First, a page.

To the original point made in a panel debate hosted by TSC last year, Bruce said, "it's pushing domestic prices up - and the government isn't too interested in what we have in this country. It showed with the fishermen down here as well," he added, "they promised something, but it feels like it was more political showmanship than true promises shown out." 

With the grants to buy out farmers who want to get out of the industry, incentives to lure new blood in and change the face of British farming with environmentally sound, technologically-advanced systems, Nick said:  "I think they will introduce high welfare standards on British farming, I have no doubt that in this country we will have to comply to a much higher standard - but will they impose that on imports? No." 

And as a consequence, he said, as a country "we'll probably end up farming in a very environmentally-friendly way, to quite a high standard of welfare, but how much of that there'll be and how competitive that will be, I don't know.

"And in the meantime they'll say 'well, we've got to feed the nation, so we'll just import it. And you cannot impose those welfare issues on other countries," he said, not least because there would be no means to police best practice.

The likelihood now is that the rich will feast on Britain's best produce, while others will have access only to low-quality, cheap imports.

"The wealthy will have their own supply chains, butchers, top-end restaurants. It will be a preserve of the wealthy, and the mainstream will be from wherever in the world they can produce it cheapest." 

One step forward three steps back

Both believe that in the past year, Britons have shown that they have turned to cooking with fresh, good quality produce, which benefits the environment, upholds high welfare standards and puts money in the pockets of British producers.

But as with any gain, it can still be lost, as Nick said, "that appreciation has been brushed to one side," in our external trade deals. And there are so many opportunities being missed because we're going down a different path." 

"It feels like people are being conned and sleepwalking into a real decline of food production in this country," and meanwhile, he added, "the soundbites are, 'oh no, no, we're raising food standards." 

How is this reduction in mainstream food standards reflected in restaurants?

While the British consumer may be more savvy than in the past, for Bruce, marketers capitalise on our biggest weakness. "We know we're being lied to, and yet we still buy what they're selling."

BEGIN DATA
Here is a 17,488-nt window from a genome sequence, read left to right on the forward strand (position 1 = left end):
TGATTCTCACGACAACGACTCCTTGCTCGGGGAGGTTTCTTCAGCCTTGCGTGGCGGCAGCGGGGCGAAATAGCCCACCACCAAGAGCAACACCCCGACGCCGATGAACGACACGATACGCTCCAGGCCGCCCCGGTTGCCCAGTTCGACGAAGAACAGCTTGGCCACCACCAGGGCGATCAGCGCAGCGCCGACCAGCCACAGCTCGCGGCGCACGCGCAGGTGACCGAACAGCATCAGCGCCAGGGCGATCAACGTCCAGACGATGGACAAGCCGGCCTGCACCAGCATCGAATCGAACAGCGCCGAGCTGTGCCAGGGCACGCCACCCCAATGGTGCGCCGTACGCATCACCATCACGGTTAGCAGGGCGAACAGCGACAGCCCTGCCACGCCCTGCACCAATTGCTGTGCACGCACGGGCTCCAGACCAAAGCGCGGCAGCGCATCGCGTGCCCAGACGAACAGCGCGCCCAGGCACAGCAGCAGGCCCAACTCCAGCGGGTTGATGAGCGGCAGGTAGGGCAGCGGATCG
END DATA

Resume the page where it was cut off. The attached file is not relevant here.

"People are willing to overlook things for the sake of convenience," he said, "because let's face it, when you're busy, it's tough to go to the farm shop to buy stuff."

And this has an impact on the public's willingness to spend extra money on meals on the basis of a high quality of product. Not only does quality come at a cost, but with Brexit, domestic prices have risen hugely, to the point where the chef finds it impossible to make money on his menu. 

"Fish prices have doubled," using example of local mackerel he buys for The Shore, caught two miles away yet sold for £20/kilo. "It's ludicrous," he said. 

Nick added that while "it's great for farmers on the face of it, because land prices and beef prices are sky high, they've priced themselves out of the market." 

In Bruce's opinion, what we're likely to see in the restaurant industry, "is that there's going to be a lot more cheaper eats and quick offerings, because it's the only way you make profits." 

What can we do?

"Everyone needs to understand what is happening," Nick said, as the discrepancy between what we're being told - i.e., we're going to have the most environmental standards in this country, we're going to have the highest welfare standards in this country, he said, "yeah, we probably will have, but it will only be the very wealthy who will be able to buy that sort of food." 

"If that's what everyone wants, fine, but I don't think that's what everyone wants." 

 "You just want everyone to see the reality of it," he said. "but my goodness this government is really good at smoke and mirrors." 

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Tanwen Dawn-Hiscox

Tanwen Dawn-Hiscox

Deputy Editor 16th June 2021

'British farming is going to have to fight very hard to survive'